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Sunday, December 11, 2005


Low Cost Astrophotography

There are lots of ways people with simple tools can do astrophotography. With the advent of cheap digital cameras, people can participate in imaging our skies as never before. I've written about solar projection before, where you can project the Sun's image onto a screen and photograph that to your hearts content. Another technique is simplicity itself. Focus your digital camera to infinity (landscape mode often will do this automatically), put the camera directly on the eyepiece of your telescope or binoculars and hey presto!

You get a nice, fuzzy, out of focus image like this one I took of the Moon after half-an-hours sweating.

If you have a very stable telescope mount and no wind (which I didn't have when I took this) and don't shake much when holding your camera (I do). Then you can actually get quite nice pictures. You are pretty much limited to the Moon, Venus at it's brightest and Jupiter at opposition, but you can take reasonable images with fairly simple equipment (my telescope here was an elderly 50 mm refractor mounted on at camera tripod). If you have a spare camera tripod, mounting your camera on the tripod makes taking non-shaky images a whole lot easier. If you want to get fancy, you can build or buy adaptors to mount your camera directly on your telescope. The latter site has a nice tutorial on adapting digital cameras to telescopes.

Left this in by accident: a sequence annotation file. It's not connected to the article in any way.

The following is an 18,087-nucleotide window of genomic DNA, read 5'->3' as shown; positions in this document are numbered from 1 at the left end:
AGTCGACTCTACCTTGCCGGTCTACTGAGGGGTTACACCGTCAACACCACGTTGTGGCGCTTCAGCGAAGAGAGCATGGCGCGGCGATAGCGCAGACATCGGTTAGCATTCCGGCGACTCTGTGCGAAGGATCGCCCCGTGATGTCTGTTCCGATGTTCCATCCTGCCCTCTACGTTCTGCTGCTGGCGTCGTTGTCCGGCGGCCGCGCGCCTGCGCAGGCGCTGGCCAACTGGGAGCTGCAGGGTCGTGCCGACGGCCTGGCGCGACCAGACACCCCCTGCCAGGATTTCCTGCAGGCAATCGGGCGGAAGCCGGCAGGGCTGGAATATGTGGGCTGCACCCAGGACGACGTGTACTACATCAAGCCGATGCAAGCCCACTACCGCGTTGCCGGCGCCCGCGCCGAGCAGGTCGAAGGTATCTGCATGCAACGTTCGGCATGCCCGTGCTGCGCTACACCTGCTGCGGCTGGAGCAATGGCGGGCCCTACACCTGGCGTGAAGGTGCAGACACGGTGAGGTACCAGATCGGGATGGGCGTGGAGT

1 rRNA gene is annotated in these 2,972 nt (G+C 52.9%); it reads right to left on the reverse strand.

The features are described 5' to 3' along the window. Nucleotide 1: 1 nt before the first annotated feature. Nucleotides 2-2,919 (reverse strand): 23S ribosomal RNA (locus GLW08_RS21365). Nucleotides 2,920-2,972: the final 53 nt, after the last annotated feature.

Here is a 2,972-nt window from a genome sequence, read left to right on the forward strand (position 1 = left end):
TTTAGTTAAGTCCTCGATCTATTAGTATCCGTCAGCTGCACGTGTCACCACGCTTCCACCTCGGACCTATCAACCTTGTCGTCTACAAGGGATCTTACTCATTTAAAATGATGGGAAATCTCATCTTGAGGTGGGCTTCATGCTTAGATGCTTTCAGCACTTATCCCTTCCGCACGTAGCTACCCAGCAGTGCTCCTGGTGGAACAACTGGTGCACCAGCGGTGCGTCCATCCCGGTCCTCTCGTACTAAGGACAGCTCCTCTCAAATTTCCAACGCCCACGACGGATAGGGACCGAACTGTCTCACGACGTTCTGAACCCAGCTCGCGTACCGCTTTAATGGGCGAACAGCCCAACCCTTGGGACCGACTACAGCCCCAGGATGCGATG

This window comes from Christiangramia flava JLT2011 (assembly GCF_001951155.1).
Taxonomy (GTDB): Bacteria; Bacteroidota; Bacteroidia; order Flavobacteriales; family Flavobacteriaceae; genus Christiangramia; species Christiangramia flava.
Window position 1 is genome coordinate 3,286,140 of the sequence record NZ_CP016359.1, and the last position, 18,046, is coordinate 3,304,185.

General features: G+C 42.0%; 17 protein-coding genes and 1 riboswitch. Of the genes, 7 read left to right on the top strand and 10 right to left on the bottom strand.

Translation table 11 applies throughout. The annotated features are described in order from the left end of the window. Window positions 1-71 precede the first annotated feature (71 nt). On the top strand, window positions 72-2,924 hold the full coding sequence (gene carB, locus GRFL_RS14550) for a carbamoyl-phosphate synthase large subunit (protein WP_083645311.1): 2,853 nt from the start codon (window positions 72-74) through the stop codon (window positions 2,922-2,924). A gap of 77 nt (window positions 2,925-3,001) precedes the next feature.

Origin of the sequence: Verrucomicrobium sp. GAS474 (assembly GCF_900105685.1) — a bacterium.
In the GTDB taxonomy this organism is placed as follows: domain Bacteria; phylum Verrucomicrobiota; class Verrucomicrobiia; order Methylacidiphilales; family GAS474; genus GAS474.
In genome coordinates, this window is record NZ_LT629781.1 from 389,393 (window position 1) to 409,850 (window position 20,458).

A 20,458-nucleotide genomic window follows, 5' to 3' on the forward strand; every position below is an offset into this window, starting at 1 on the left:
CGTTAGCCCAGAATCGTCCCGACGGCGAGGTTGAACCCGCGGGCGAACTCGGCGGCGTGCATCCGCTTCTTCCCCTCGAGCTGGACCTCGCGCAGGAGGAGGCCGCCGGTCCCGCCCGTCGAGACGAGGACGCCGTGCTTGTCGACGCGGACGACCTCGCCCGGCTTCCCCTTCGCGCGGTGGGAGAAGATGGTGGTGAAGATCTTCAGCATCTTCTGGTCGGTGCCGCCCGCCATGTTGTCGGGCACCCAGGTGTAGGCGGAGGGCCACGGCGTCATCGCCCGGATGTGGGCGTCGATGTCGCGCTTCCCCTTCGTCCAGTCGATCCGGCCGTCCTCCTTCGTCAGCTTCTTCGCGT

Of course, you could always get out the pencil and paper and sketch what you see.

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